Art Accolades: Poetry theme perfect backdrop for 6th annual Goyette Arts Awards

Telegraph photo by DEAN SHALHOUP Nashua artist Michaila Sheehan works on the painting she created during Sunday's Meri Goyette Arts Awards Luncheon. It was later auctioned off.

NASHUA – Poetry flowed from hearts, souls, the printed word and through the work of Nashua artist Michaila Sheehan on Sunday, putting the perfect touch on yet another successful Meri Goyette Arts Awards Luncheon that each spring celebrates the folks and businesses that make a positive impact on the city’s arts and culture scene.

“A vibrant arts community draws new employees to the (local) workforce … people who want to play, work and stay in a a city with a vibrant arts and culture scene,” Mayor Jim Donchess said at the outset of the awards presentation portion of Sunday’s program.

A successful and vibrant arts community “requires a public-private partnership, with citizen volunteers getting support from local government,” the mayor added.

Held once again at Sky Meadow Country Club, Sunday’s sixth annual luncheon honored school district arts coordinator Meghan Durden in the individual arts award category; Stella Blu, downtown Nashua’s “stylish tapas restaurant,” in the small business category; and Southern New Hampshire Medical Center in the large business category, for its new, art-focused program geared toward patients and visitors to the hospital’s behavioral health unit.

As for the fourth category – arts hero award – Sunday’s attendees paid tribute to Brian McCarthy, the 25-year city alderman who tirelessly championed the arts since he came to Nashua more than 30 years ago.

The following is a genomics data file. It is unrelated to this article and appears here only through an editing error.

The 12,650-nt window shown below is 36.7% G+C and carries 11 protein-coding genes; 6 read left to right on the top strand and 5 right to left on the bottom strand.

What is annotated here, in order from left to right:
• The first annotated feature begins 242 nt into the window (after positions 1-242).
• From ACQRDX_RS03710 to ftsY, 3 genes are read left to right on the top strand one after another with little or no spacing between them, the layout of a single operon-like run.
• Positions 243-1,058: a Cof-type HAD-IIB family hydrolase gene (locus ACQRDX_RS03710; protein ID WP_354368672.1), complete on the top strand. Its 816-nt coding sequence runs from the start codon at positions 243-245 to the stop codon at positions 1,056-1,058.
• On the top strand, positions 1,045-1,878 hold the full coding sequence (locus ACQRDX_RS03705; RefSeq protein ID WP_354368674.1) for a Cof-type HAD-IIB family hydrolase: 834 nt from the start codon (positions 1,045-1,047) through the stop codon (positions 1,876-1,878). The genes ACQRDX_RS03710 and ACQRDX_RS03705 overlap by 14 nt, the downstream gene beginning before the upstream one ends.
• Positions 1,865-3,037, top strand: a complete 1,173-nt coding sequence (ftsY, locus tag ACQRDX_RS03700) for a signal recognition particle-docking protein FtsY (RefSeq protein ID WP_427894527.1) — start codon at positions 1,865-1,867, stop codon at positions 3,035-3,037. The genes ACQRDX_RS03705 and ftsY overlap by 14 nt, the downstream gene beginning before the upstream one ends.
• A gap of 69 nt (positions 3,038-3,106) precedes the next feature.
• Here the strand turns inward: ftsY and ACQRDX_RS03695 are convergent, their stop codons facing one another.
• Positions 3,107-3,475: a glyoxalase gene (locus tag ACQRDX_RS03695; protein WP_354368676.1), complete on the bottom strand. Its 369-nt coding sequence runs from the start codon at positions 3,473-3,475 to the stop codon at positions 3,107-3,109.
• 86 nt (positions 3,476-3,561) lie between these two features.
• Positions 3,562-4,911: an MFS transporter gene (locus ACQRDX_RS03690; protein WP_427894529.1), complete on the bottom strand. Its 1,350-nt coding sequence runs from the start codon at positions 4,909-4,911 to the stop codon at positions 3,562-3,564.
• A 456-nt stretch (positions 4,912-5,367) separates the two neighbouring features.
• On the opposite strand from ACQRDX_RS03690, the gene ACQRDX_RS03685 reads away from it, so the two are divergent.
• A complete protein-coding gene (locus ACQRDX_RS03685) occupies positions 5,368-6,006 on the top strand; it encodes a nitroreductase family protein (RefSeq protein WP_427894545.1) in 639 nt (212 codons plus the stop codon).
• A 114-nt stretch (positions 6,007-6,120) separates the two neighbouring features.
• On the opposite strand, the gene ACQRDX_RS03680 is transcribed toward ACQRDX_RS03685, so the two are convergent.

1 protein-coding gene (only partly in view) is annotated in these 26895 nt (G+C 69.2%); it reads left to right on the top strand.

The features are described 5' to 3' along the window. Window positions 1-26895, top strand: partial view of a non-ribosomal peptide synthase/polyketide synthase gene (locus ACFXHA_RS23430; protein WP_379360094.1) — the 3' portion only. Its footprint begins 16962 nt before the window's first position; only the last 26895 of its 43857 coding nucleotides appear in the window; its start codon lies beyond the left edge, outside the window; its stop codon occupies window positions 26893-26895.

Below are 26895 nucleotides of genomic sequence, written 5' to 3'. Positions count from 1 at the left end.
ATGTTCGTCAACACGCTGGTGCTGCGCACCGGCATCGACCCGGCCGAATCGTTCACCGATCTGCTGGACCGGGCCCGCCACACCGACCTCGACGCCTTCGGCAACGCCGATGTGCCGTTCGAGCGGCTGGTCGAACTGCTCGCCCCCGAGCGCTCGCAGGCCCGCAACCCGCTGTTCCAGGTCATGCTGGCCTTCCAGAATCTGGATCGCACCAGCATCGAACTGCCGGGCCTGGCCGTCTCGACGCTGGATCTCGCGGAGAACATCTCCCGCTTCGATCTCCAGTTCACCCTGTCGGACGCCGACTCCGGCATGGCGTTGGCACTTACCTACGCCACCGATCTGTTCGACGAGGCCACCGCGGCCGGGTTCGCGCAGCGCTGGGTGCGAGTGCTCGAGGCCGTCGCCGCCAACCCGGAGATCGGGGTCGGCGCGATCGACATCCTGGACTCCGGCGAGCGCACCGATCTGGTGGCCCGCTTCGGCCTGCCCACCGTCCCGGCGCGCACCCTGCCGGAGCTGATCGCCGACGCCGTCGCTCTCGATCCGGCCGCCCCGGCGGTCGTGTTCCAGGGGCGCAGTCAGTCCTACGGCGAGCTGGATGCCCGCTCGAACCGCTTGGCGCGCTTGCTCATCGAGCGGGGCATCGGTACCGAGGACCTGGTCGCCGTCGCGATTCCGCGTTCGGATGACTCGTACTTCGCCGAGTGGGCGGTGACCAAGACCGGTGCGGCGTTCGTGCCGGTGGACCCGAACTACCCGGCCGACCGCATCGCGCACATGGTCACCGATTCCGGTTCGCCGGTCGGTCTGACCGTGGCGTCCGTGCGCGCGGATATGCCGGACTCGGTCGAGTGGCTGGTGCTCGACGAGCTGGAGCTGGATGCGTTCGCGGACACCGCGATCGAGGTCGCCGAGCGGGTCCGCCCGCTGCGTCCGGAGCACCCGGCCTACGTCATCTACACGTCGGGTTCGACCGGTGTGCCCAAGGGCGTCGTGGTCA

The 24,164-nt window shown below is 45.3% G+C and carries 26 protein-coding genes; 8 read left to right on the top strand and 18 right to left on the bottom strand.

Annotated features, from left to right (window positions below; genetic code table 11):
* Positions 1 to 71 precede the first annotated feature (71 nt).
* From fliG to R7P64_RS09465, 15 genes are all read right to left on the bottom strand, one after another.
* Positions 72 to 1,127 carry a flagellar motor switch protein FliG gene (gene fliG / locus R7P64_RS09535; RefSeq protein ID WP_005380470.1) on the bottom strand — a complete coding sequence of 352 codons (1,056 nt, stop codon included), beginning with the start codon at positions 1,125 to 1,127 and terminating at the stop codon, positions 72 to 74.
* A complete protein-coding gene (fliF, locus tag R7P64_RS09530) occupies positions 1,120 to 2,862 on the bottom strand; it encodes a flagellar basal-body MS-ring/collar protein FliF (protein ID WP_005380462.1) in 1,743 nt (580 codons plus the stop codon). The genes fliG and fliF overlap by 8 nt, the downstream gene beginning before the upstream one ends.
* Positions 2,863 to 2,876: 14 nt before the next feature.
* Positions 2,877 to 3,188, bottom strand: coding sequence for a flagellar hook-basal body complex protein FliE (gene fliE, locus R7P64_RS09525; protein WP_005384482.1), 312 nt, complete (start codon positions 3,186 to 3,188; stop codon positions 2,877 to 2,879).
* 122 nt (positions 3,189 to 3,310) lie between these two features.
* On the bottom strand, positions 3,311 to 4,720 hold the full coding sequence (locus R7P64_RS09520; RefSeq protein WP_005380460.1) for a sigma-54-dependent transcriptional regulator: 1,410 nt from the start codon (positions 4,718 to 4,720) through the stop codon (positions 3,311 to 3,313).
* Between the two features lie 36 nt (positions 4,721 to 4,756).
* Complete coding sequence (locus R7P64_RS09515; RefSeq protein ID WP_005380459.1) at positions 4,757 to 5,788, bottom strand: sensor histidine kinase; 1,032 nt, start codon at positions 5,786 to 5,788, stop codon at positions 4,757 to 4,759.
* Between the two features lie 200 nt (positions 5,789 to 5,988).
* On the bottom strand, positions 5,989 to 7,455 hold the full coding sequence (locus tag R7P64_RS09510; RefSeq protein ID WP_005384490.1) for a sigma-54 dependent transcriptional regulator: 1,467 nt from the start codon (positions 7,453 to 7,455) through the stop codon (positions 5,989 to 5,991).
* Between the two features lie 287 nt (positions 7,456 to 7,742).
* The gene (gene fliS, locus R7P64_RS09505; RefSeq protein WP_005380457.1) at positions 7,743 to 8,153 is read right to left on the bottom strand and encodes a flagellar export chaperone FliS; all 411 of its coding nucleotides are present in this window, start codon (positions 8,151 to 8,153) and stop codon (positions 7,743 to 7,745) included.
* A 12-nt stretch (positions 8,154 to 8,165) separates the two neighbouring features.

Telegraph photo by DEAN SHALHOUP Betsy Houde, right, is all smiles as City Arts Nashua president Lisa Bisonnette presents her the award she and Michael Rose received for "The Art of Hope," the new program they created at Southern New Hampshire Medical Center. Behind them is Mayor Jim Donchess

Regrettably, the award was presented posthumously; McCarthy, 64, died unexpectedly about six months ago.

His widow, Gloria, and their son, John, graciously accepted the award from Donchess and Lisa Bissonnette, president of City Arts Nashua, which co-sponsors the luncheon with the Nashua Arts Commission.

Given the opportunity to address the gathering, Gloria McCarthy yielded to her son, who was brief but to the point: “My dad’s passion was to get this Performing Arts Center done,” John McCarthy said. “So let’s see this thing through – and get it done,” he added to robust applause.

Donchess said by selecting McCarthy as this year’s arts hero, arts leaders “are honoring the memory of a great supporter of the arts here in Nashua,” and someone who championed “the arts and culture in both Nashua schools and the community.

“Brian McCarthy is truly the definition of an arts hero,” Donchess added.

Courtesy photo by ALLEGRA BOVERMAN The late Brian McCarthy, a 25-year Nashua alderman and longtime supporter of City Arts Nashua and its work in the community, received the Arts Hero award posthumously at Sunday's Meri Goyette Arts Awards Luncheon. His wife, Gloria, and son, John, accepted the award on his behalf.

Meanwhile, Southern New Hampshire Medical Center was selected for a new, innovative program created by Michael Rose and Betsy Houde called “The Art of Hope,” which, Houde said after receiving the award, is based on their belief “that the most beautiful way to give people hope is through art.”

Houde, for years the director of the Nashua Youth Council who joined SNHMC in August, said it was shortly after she arrived that it “became clear we really need to change the conversation” regarding the opioid crisis.